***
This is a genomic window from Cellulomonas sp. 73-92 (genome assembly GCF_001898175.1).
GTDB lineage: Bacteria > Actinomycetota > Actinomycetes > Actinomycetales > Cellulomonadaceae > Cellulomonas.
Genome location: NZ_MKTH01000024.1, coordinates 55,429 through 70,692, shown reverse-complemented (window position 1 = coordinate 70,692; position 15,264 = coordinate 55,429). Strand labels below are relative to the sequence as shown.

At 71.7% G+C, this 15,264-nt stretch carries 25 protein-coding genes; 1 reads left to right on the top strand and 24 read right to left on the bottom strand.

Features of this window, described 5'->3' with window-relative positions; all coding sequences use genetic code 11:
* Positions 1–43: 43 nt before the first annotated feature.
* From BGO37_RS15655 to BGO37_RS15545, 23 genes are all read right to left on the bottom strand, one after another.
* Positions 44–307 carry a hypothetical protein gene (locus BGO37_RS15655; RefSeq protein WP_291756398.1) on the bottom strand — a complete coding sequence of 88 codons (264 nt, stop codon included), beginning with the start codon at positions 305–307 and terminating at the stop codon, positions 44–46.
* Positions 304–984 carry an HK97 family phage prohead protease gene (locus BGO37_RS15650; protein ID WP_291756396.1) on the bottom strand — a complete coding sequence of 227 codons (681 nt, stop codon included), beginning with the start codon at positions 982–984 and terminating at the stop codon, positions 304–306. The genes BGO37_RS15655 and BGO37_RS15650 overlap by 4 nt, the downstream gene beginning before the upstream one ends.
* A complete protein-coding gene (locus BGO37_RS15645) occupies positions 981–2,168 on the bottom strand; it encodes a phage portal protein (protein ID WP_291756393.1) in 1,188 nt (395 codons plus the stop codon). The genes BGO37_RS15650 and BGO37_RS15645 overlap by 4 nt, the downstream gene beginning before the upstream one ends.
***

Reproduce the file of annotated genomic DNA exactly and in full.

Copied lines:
This is a genomic window from Cellulomonas sp. 73-92 (genome assembly GCF_001898175.1).
GTDB lineage: Bacteria > Actinomycetota > Actinomycetes > Actinomycetales > Cellulomonadaceae > Cellulomonas.
Genome location: NZ_MKTH01000024.1, coordinates 55,429 through 70,692, shown reverse-complemented (window position 1 = coordinate 70,692; position 15,264 = coordinate 55,429). Strand labels below are relative to the sequence as shown.

At 71.7% G+C, this 15,264-nt stretch carries 25 protein-coding genes; 1 reads left to right on the top strand and 24 read right to left on the bottom strand.

Features of this window, described 5'->3' with window-relative positions; all coding sequences use genetic code 11:
* Positions 1–43: 43 nt before the first annotated feature.
* From BGO37_RS15655 to BGO37_RS15545, 23 genes are all read right to left on the bottom strand, one after another.
* Positions 44–307 carry a hypothetical protein gene (locus BGO37_RS15655; RefSeq protein WP_291756398.1) on the bottom strand — a complete coding sequence of 88 codons (264 nt, stop codon included), beginning with the start codon at positions 305–307 and terminating at the stop codon, positions 44–46.
* Positions 304–984 carry an HK97 family phage prohead protease gene (locus BGO37_RS15650; protein ID WP_291756396.1) on the bottom strand — a complete coding sequence of 227 codons (681 nt, stop codon included), beginning with the start codon at positions 982–984 and terminating at the stop codon, positions 304–306. The genes BGO37_RS15655 and BGO37_RS15650 overlap by 4 nt, the downstream gene beginning before the upstream one ends.
* A complete protein-coding gene (locus BGO37_RS15645) occupies positions 981–2,168 on the bottom strand; it encodes a phage portal protein (protein ID WP_291756393.1) in 1,188 nt (395 codons plus the stop codon). The genes BGO37_RS15650 and BGO37_RS15645 overlap by 4 nt, the downstream gene beginning before the upstream one ends.